>> Tobacco giant Philip Morris is seeking approval from US regulators to sell a new smoking device it says it's less likely to cause disease that traditional cigarettes. But the IQOS device has a potential, less obvious advantage. Reuters has learned it can harvest data about the smoking habits of individual users.
The tobacco giant is already building a database of IQOS customers that register with the company. Philip Morris says it only uses the data to fix malfunctions in the device. Tom Lasseter was part of a team of Reuters reporters that investigated the IQOS to learn what it is truly capable of.
>> There's what the company has revealed publicly that it can now do, capture the number of puffs and the number of tobacco inserts smoked. PMI executives say that while they have that capability, the only time they extract such data is when looking into why an IQOS device has had a technical problem.
And then there is what our reporting shows the company could do. We interviewed a former project manager with Phillip Morris in Japan. Who said he tested a software application that could take data about a smoker's routine, like number of puffs and average consumption per day, and use it for marketing purposes.
Phillip Morris says the data from internal controls of the device quote, is not used for marketing purposes whatsoever.>> A company specializing in device tear downs, called Tech Insights based in Canada, took apart an IQOS for Reuters. And found that with modifications, the device could support the storing of usage information that could then be sent back to Philip Morris.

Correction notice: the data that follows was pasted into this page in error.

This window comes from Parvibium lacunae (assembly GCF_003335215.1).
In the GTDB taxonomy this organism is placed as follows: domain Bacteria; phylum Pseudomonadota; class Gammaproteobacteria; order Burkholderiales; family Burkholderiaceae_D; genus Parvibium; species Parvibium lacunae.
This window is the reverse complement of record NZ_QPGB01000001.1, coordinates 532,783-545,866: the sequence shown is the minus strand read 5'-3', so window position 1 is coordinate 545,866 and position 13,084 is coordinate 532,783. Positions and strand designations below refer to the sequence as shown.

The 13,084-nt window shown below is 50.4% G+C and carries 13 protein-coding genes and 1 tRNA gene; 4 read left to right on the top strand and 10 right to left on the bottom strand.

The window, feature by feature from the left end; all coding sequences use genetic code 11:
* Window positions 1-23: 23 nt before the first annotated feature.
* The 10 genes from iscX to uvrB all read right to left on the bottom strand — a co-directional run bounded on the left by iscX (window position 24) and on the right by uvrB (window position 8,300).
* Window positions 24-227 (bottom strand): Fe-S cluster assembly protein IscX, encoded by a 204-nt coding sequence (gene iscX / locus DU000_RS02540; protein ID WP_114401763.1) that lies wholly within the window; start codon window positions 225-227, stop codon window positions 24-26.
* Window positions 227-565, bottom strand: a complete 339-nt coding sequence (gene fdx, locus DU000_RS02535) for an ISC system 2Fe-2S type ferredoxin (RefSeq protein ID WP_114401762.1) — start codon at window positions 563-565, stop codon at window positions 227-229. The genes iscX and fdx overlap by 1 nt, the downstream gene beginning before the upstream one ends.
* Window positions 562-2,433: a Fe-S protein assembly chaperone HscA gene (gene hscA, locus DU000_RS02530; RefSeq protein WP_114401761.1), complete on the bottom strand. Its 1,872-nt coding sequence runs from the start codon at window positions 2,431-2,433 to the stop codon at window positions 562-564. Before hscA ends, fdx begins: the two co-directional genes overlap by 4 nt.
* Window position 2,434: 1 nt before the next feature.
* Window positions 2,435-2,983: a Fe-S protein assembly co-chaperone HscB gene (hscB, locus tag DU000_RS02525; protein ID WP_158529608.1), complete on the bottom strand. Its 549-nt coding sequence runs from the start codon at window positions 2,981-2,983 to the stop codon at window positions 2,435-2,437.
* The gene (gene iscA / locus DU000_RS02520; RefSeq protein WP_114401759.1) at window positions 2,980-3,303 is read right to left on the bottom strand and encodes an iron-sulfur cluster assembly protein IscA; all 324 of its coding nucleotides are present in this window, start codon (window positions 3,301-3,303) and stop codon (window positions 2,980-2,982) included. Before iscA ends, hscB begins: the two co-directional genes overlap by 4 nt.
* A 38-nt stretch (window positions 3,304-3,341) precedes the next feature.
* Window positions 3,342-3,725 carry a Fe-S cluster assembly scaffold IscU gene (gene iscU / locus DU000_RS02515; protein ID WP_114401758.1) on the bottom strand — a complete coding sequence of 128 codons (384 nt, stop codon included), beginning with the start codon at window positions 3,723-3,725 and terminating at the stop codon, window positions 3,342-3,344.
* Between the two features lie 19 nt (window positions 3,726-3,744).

From the product description of the chips used, that could include the number of puffs by a user, and how many times they smoked in a given day. When Phillip Morris was presented with the findings of Tech Insight's analysis, the company said in a statement quote, no data information from the device is linked to a specific customer, only the device.
Reuters spoke to a professor at Northeastern University in Boston, Greg Connolly, who has researched the IQOS tech and patents. He said the device will give Philip Morris remarkable power.>> He says quote, what they're going to have is a mega database of how Americans smoke. Then they'll be able to reprogram the current puffing delivery pattern of the IQOS to one that may be more reinforcing with a higher addiction potential.
Told of those remarks, Philips Morris referred Reuters to comments by one of its vice presidents at an FDA hearing earlier this year. The vice president told a panel of scientific experts that quote, I can reassure that there's no technology in there that's intended to manipulate in anyway what is delivered from IQOS.
>> At that same hearing of a panel of experts for the FDA in January, the Phillips Morris vice president explained how the company is using Bluetooth in the device. She said, for example, IQOS could prompt a message asking why someone had not used it, asking if they'd stop smoking or gone back to standard cigarettes.
The company described its market for the IQOS as smokers who would not otherwise quit traditional cigarettes. A scientific panel at the January FDA hearing voted its approval of a finding, that studies show switching from cigarettes to IQOS significantly reduces a smoker's exposure to harmful chemicals. They also found Phil Morris had not demonstrated the same reduction is reasonably likely to result in a quote, measurable and substantial reduction in disease or death.